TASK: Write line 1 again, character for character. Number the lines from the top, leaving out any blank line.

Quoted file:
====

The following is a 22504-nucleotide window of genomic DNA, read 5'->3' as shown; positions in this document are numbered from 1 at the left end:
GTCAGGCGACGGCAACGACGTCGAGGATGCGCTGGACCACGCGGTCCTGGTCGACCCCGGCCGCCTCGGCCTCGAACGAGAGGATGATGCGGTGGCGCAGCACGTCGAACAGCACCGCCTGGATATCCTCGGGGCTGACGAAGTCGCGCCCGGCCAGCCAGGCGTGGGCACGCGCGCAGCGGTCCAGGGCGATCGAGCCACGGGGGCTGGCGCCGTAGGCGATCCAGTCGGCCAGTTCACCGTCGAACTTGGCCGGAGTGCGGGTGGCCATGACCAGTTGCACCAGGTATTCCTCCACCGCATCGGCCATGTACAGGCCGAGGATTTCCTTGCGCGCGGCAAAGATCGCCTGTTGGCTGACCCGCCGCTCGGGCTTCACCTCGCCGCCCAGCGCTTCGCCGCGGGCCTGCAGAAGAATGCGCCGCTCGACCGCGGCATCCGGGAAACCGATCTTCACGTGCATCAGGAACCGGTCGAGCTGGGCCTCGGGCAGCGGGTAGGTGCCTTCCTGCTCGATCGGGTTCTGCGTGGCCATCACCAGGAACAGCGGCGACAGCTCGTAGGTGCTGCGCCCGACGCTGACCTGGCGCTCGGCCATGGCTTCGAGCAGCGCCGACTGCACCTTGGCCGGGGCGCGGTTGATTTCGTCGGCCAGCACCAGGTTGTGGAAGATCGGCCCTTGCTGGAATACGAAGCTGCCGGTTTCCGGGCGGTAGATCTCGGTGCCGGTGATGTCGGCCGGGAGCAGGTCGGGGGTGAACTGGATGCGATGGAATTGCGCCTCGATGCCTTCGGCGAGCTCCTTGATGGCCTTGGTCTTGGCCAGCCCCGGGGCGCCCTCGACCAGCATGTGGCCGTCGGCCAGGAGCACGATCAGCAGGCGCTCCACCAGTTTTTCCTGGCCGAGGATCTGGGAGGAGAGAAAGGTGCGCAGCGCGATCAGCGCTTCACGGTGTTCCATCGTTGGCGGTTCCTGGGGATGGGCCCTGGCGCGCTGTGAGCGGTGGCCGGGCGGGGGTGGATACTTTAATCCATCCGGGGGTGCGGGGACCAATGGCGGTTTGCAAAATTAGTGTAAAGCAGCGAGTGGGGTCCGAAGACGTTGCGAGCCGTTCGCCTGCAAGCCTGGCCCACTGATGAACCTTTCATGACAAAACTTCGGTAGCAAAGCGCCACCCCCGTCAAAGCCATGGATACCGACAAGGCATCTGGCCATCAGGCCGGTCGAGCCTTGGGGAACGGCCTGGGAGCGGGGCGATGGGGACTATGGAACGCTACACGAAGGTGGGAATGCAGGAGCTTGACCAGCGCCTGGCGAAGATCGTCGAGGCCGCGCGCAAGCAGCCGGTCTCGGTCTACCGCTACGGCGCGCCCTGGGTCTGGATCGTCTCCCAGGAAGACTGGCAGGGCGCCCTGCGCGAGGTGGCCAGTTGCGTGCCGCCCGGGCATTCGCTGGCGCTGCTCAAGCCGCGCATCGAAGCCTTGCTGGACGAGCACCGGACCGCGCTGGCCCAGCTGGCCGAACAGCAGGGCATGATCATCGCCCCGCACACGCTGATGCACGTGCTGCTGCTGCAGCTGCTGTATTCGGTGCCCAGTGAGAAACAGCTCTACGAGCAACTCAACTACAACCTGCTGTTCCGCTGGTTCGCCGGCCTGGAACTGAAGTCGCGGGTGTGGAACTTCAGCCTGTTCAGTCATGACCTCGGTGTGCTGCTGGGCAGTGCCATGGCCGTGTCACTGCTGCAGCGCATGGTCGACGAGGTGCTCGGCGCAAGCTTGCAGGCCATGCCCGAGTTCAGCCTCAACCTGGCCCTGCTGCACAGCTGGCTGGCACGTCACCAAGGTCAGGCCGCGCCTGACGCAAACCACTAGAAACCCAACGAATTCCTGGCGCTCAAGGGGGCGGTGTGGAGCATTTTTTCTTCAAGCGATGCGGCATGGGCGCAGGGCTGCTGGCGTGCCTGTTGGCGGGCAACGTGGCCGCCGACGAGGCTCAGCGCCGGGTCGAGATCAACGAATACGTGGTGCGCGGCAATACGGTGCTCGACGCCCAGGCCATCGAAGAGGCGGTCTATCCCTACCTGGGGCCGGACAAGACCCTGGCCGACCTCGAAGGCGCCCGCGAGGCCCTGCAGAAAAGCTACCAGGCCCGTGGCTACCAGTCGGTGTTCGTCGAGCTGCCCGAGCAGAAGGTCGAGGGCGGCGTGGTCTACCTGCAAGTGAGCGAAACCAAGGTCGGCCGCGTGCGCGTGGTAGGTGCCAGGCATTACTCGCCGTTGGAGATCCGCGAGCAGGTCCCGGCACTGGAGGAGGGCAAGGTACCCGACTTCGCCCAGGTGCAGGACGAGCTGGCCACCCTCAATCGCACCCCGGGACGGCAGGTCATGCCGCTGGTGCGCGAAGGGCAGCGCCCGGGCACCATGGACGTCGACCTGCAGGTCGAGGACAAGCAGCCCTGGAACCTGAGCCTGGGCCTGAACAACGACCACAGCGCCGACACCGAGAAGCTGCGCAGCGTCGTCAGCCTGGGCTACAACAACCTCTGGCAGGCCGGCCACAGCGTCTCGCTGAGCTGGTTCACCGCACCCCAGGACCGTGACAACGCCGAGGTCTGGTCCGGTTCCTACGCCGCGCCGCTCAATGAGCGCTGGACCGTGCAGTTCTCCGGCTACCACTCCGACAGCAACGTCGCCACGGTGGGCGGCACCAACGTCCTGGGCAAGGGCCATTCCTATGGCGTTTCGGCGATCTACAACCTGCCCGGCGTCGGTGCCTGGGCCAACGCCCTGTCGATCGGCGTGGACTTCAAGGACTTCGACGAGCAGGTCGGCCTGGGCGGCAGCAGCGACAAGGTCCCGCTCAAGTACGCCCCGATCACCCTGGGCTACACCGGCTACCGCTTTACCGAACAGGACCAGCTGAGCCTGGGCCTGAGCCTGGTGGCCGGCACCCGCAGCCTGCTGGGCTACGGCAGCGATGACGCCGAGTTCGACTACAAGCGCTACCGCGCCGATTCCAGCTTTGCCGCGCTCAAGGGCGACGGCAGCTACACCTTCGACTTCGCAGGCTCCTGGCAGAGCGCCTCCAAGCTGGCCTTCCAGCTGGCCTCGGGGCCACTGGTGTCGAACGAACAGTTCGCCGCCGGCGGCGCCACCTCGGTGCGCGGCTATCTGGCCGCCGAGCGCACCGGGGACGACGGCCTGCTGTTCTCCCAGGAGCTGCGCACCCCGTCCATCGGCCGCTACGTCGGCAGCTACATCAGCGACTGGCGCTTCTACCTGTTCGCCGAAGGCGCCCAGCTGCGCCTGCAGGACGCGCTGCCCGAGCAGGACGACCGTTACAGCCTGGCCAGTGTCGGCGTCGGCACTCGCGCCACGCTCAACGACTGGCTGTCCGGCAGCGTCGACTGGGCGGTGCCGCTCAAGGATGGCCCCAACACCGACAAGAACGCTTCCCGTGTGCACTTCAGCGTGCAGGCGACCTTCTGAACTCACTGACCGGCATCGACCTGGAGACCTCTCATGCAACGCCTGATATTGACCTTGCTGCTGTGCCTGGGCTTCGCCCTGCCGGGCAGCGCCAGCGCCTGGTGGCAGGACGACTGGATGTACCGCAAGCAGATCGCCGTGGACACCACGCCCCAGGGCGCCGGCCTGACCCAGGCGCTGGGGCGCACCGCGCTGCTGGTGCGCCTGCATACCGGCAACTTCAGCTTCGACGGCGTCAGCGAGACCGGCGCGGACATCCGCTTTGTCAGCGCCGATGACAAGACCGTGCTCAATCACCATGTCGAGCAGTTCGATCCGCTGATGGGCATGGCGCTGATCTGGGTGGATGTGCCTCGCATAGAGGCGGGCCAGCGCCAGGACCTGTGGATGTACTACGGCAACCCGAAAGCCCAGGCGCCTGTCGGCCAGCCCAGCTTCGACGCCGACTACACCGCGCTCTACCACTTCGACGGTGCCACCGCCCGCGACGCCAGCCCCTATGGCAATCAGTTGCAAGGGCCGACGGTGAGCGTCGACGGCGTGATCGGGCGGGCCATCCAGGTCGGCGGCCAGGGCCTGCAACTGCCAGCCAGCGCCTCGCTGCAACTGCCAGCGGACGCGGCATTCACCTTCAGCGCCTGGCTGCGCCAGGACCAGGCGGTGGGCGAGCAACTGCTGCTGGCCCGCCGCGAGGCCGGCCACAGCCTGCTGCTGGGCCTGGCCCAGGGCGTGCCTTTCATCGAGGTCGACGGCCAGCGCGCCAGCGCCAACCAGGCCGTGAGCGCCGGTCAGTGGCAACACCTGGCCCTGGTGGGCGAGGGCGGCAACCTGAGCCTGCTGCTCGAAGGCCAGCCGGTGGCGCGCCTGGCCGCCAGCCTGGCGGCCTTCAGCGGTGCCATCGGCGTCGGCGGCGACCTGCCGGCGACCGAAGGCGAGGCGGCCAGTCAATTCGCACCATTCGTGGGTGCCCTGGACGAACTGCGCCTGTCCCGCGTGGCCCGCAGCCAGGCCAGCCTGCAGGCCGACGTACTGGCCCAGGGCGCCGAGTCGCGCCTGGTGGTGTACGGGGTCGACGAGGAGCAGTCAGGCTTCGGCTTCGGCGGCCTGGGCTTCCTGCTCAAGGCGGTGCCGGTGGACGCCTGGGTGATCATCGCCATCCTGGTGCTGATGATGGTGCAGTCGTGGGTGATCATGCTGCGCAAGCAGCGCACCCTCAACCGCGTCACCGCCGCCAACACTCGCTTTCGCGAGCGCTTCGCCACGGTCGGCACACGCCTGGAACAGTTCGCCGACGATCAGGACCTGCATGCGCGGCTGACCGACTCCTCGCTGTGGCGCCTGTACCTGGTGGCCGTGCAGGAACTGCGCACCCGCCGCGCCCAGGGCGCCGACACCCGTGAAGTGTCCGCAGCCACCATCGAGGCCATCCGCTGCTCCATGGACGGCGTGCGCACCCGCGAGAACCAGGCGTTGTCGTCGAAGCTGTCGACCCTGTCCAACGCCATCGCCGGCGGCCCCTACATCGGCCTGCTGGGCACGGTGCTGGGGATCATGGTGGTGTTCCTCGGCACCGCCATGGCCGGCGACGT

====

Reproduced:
The following is a 22504-nucleotide window of genomic DNA, read 5'->3' as shown; positions in this document are numbered from 1 at the left end: